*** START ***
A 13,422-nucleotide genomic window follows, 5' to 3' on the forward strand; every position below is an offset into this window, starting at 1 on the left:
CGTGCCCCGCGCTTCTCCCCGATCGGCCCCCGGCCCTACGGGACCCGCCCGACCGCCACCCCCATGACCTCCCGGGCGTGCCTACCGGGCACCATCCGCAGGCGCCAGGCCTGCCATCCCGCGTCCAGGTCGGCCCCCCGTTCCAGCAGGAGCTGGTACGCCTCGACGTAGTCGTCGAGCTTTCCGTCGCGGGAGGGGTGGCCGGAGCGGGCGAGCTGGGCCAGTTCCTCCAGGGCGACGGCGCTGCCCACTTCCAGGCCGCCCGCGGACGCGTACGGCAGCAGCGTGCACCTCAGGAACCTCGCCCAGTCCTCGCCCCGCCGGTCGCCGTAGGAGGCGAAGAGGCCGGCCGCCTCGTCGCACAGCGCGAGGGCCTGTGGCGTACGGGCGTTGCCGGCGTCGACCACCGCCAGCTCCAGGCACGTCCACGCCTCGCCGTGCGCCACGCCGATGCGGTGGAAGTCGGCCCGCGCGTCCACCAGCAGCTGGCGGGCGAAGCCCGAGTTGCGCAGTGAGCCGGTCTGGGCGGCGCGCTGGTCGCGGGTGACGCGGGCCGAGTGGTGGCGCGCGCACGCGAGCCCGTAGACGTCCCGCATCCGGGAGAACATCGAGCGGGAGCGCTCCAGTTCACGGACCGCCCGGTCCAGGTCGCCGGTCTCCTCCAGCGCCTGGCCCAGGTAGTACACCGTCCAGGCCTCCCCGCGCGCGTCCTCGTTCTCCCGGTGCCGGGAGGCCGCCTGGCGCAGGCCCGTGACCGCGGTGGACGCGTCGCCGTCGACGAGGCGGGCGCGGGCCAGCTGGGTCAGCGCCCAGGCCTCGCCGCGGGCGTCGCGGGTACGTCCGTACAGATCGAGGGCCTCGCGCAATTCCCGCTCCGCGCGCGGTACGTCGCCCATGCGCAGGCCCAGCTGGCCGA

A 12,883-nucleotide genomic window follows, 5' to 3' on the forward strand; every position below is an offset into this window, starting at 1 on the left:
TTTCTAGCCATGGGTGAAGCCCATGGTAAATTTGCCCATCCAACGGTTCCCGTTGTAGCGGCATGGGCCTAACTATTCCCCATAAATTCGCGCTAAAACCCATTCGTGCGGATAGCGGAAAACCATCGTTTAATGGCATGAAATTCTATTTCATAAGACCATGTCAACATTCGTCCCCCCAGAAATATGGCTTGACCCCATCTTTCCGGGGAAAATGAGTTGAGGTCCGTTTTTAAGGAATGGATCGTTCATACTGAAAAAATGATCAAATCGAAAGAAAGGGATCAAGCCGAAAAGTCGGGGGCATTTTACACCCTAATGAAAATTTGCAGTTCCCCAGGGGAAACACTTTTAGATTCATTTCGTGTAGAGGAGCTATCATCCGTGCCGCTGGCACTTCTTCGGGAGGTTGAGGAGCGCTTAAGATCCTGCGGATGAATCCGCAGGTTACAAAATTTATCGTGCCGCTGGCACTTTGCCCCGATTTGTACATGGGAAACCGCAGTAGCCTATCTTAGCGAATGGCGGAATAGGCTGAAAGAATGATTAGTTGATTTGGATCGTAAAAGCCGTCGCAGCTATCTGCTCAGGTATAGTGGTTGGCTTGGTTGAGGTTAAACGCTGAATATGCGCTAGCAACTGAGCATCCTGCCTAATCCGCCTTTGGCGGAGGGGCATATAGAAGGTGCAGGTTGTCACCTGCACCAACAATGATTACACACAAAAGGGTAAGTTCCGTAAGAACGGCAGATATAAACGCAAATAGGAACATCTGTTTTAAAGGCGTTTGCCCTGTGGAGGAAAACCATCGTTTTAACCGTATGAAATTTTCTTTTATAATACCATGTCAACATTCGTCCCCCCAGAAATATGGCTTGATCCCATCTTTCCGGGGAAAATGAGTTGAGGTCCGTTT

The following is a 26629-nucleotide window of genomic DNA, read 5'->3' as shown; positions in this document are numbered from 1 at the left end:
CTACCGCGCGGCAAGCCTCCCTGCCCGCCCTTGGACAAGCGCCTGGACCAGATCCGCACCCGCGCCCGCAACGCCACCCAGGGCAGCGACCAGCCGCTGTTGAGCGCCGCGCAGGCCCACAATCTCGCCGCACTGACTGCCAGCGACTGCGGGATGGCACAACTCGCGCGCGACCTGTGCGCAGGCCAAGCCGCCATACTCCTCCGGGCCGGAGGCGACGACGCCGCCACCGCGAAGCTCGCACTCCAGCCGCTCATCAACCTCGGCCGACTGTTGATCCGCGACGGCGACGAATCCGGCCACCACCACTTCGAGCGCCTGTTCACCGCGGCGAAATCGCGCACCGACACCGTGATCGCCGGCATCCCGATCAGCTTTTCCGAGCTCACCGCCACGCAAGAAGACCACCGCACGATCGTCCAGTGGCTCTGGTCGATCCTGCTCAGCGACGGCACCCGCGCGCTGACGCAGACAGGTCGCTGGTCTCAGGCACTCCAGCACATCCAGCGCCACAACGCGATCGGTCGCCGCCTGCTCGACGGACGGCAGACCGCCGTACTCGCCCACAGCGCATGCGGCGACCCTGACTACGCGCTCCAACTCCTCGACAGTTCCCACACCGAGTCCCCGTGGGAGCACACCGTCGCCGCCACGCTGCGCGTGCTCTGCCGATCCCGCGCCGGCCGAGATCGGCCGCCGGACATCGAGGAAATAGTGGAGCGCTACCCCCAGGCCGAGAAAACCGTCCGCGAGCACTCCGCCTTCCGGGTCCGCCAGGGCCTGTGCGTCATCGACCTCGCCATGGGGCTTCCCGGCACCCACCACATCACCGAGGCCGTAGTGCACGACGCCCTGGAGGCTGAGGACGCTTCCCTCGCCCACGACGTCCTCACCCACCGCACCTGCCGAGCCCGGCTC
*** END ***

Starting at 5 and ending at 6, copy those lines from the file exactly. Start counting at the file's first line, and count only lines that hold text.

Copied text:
The following is a 26629-nucleotide window of genomic DNA, read 5'->3' as shown; positions in this document are numbered from 1 at the left end:
CTACCGCGCGGCAAGCCTCCCTGCCCGCCCTTGGACAAGCGCCTGGACCAGATCCGCACCCGCGCCCGCAACGCCACCCAGGGCAGCGACCAGCCGCTGTTGAGCGCCGCGCAGGCCCACAATCTCGCCGCACTGACTGCCAGCGACTGCGGGATGGCACAACTCGCGCGCGACCTGTGCGCAGGCCAAGCCGCCATACTCCTCCGGGCCGGAGGCGACGACGCCGCCACCGCGAAGCTCGCACTCCAGCCGCTCATCAACCTCGGCCGACTGTTGATCCGCGACGGCGACGAATCCGGCCACCACCACTTCGAGCGCCTGTTCACCGCGGCGAAATCGCGCACCGACACCGTGATCGCCGGCATCCCGATCAGCTTTTCCGAGCTCACCGCCACGCAAGAAGACCACCGCACGATCGTCCAGTGGCTCTGGTCGATCCTGCTCAGCGACGGCACCCGCGCGCTGACGCAGACAGGTCGCTGGTCTCAGGCACTCCAGCACATCCAGCGCCACAACGCGATCGGTCGCCGCCTGCTCGACGGACGGCAGACCGCCGTACTCGCCCACAGCGCATGCGGCGACCCTGACTACGCGCTCCAACTCCTCGACAGTTCCCACACCGAGTCCCCGTGGGAGCACACCGTCGCCGCCACGCTGCGCGTGCTCTGCCGATCCCGCGCCGGCCGAGATCGGCCGCCGGACATCGAGGAAATAGTGGAGCGCTACCCCCAGGCCGAGAAAACCGTCCGCGAGCACTCCGCCTTCCGGGTCCGCCAGGGCCTGTGCGTCATCGACCTCGCCATGGGGCTTCCCGGCACCCACCACATCACCGAGGCCGTAGTGCACGACGCCCTGGAGGCTGAGGACGCTTCCCTCGCCCACGACGTCCTCACCCACCGCACCTGCCGAGCCCGGCTC